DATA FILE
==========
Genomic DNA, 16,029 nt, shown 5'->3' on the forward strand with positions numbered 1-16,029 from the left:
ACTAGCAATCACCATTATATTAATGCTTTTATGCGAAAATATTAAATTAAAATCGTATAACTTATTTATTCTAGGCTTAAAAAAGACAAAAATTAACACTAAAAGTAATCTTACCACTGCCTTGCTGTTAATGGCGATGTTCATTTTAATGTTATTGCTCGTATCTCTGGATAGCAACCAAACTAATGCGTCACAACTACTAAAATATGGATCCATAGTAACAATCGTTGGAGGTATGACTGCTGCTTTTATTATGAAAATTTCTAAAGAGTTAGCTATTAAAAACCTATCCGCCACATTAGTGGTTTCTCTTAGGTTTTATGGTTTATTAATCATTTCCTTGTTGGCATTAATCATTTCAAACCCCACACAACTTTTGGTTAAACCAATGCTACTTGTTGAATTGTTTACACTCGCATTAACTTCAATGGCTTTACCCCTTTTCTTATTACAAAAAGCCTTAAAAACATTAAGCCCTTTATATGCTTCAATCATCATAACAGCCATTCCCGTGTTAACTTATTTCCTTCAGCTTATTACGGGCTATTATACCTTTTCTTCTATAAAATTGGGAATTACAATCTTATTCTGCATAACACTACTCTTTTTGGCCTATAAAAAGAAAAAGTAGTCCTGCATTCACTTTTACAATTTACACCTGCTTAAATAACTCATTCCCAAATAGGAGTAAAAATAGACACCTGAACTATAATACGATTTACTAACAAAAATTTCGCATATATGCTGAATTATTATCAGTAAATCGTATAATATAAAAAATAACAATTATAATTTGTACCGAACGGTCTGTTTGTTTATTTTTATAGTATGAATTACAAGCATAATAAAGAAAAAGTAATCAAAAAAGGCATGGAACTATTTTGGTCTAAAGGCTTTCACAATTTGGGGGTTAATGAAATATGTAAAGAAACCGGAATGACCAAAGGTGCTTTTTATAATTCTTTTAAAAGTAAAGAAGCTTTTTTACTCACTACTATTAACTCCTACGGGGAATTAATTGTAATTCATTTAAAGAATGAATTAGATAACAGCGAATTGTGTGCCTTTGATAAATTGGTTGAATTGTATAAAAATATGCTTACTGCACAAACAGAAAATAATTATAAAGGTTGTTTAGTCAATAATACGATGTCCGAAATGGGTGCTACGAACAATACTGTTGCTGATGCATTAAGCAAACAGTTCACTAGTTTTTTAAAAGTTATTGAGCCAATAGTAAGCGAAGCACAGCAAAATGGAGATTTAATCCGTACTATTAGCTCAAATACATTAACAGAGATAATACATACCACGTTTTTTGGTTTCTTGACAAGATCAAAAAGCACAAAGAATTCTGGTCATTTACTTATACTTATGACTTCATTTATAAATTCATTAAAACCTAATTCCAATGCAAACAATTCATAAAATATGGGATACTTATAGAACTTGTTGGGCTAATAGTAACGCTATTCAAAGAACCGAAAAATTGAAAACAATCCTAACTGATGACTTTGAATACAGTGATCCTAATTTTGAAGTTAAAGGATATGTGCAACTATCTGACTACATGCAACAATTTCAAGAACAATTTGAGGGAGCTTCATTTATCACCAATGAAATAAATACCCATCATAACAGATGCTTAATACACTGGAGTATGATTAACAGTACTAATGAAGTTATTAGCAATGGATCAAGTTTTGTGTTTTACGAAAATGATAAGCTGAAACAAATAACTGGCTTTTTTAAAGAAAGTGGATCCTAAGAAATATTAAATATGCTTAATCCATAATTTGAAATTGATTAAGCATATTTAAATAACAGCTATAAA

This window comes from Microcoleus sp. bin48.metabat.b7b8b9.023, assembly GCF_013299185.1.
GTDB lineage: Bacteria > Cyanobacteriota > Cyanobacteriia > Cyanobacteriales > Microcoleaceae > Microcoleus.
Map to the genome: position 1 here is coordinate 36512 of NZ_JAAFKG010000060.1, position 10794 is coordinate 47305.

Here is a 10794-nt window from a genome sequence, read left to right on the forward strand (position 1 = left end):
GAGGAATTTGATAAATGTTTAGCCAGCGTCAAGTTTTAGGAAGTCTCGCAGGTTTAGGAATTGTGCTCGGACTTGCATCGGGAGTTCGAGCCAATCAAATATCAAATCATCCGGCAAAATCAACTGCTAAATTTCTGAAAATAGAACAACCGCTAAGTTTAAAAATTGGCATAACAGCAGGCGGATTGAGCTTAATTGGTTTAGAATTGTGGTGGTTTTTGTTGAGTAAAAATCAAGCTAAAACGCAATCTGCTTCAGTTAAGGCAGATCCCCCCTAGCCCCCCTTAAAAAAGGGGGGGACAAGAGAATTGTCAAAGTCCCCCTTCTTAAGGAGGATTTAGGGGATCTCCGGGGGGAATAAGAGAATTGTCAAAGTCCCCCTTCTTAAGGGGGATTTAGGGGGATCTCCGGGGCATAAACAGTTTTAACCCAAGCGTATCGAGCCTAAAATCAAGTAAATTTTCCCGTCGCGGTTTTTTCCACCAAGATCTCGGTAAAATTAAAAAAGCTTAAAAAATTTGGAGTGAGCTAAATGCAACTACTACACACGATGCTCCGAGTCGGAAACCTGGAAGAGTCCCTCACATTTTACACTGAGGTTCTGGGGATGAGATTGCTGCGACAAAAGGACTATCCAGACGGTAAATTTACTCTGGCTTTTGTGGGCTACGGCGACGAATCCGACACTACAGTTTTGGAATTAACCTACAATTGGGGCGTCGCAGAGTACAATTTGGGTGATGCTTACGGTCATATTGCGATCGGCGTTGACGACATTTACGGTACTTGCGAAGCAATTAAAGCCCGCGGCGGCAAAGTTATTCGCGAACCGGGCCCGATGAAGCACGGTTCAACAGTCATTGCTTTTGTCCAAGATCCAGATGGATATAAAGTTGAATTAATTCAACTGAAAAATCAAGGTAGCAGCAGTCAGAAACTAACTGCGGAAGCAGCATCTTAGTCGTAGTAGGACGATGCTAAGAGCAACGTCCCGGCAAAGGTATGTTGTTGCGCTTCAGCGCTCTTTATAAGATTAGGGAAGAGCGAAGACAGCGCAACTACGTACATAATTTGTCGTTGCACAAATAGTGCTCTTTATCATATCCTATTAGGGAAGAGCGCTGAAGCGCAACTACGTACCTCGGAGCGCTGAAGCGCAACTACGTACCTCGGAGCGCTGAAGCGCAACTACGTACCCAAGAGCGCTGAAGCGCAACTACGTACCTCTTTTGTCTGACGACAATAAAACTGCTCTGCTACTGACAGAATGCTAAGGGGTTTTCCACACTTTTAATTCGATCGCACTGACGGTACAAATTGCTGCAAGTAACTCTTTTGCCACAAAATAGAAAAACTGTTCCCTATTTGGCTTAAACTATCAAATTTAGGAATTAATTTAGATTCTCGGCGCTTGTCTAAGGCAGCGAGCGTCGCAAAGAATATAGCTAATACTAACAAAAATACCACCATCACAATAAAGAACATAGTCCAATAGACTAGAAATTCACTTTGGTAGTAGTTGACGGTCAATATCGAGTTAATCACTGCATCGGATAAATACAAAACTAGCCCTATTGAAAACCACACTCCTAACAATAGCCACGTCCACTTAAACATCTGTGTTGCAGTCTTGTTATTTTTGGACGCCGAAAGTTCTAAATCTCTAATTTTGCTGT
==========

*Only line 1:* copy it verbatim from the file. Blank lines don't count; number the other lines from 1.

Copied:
Genomic DNA, 16,029 nt, shown 5'->3' on the forward strand with positions numbered 1-16,029 from the left: